On 9 Jun 2022, the Arrell Food Institute of Canada’s University of Guelph awarded veterinary epidemiologist Delia Grace the 2022 Arrell Global Food Innovation Award for Research Innovation. Presented in Toronto during the 5th Arrell Food Summit, on the ‘Future of Food’, the award comes with a CAD100,000 cash prize. Delia Grace is a contributing scientist at the International Livestock Research Institute (ILRI), in Kenya, and professor of food safety systems at the Natural Resources Institute (NRI), University of Greenwich, in the UK.
Delia Grace has produced more than 300 scientific publications, which are notable for their quality as well as their number. Working at the intersection of veterinary, agriculture and food systems, Delia is a recognized global leader in livestock-related food safety, One Health and zoonotic disease issues. Her ground-breaking research has advanced understanding of human diseases spread from animals and the roles of animal-sourced foods in nutrition and was first to identify the heretofore unrecognized but enormous burden of diseases among poor people that are caused by consumption of contaminated foods.
The 9 Jun 2022 award event included a 40-minute presentation by Delia about her journey of several decades to provide an understanding of foodborne disease and how best to manage it. (Scroll down to the bottom of this article to view Delia's livestreamed presentation and following discussion.)
Delia’s work has raised the formerly neglected (‘Cinderella’) issue of food safety in developing countries to the prominence it is afforded today. Her work applies participatory Eco-Health and One Health approaches that must be employed if we are to make progress in addressing the world’s most complex and severe food security issues. A veterinarian and epidemiologist by training, her research teams have employed methodologies spanning community-based approaches at the village level to the analysis of global data.
As noted by the several experts that supported Delia’s nomination for this award, some of which are excerpted below (lightly edited for clarity and brevity), it is difficult if not impossible to do justice to large Delia's body of work, multitude of productive partnerships and many impacts on real-world change. The quantity and quality of Delia’s work can perhaps best be assessed by reviewing a selection of her publications (find below links to just a few examples of her notable works).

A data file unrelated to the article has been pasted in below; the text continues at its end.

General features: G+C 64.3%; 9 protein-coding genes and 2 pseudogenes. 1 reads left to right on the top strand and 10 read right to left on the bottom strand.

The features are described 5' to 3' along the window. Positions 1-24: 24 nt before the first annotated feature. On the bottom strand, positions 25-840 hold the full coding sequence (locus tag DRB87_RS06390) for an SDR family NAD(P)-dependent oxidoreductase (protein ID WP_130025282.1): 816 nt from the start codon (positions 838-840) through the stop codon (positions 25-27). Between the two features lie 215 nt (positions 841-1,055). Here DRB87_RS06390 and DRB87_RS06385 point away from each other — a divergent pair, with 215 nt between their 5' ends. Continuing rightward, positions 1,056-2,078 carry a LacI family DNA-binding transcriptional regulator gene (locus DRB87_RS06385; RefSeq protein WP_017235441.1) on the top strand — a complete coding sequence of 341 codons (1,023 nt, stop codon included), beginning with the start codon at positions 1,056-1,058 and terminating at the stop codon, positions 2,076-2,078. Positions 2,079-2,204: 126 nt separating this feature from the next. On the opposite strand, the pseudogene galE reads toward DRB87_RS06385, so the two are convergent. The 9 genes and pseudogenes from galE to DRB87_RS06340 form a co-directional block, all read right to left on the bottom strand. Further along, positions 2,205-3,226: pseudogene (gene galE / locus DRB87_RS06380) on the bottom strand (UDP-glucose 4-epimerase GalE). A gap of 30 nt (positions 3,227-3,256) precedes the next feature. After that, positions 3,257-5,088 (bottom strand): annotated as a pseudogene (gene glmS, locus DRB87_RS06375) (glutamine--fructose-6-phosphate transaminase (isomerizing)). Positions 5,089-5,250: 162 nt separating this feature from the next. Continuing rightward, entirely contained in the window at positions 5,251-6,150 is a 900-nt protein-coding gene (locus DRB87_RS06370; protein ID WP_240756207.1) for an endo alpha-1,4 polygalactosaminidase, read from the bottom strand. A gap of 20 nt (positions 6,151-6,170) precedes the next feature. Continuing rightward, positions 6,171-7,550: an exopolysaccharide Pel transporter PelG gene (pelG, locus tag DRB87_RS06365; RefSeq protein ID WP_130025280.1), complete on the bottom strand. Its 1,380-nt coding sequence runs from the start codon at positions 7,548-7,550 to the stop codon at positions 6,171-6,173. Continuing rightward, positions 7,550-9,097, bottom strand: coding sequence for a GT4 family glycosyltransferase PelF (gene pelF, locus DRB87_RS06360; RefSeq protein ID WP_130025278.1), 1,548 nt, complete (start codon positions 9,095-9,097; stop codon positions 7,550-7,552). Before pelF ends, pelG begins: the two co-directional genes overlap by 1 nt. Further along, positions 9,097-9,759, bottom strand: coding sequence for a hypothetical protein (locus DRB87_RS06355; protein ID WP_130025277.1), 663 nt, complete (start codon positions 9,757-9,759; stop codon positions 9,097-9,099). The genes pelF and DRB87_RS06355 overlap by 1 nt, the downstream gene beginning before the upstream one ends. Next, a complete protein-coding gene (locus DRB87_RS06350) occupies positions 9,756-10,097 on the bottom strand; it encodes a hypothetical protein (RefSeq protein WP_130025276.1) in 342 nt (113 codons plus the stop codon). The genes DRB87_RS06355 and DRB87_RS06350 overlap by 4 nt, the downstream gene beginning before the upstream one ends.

Nomination comments from Jimmy Smith, ILRI Director General:
‘Following 5 years as a practicing vet and 5 years working with non-governmental development organizations, over a relatively short period of some 15 years of her international research career, Delia has become a global leader in food safety issues and improved control of emerging and other zoonotic diseases, all with a focus on providing practical, evidenced-based approaches and ways forward suiting the developing world, where the context, and thus options for problem-solving, are so very different from those in the developed world.
‘Delia has an uncanny ability to sift through vast science literature and results to focus on what matters most, to explicate why, and then to articulate that powerfully and concisely for readers of all kinds—from eminent scientists to research leaders to communications staff to lay publics, all of whom receive her careful and respectful attention.'
In my 40-odd years of research and research management, I have found few her equal in eloquently getting to the heart of complex science matters to advance human development.
From Cate Dewey, University of Guelph:
‘Delia appears to have solved the perennial puzzle of how to “close the loop”—to successfully see field research findings go on to inform meaningful behaviour change and to influence health and nutrition policy.'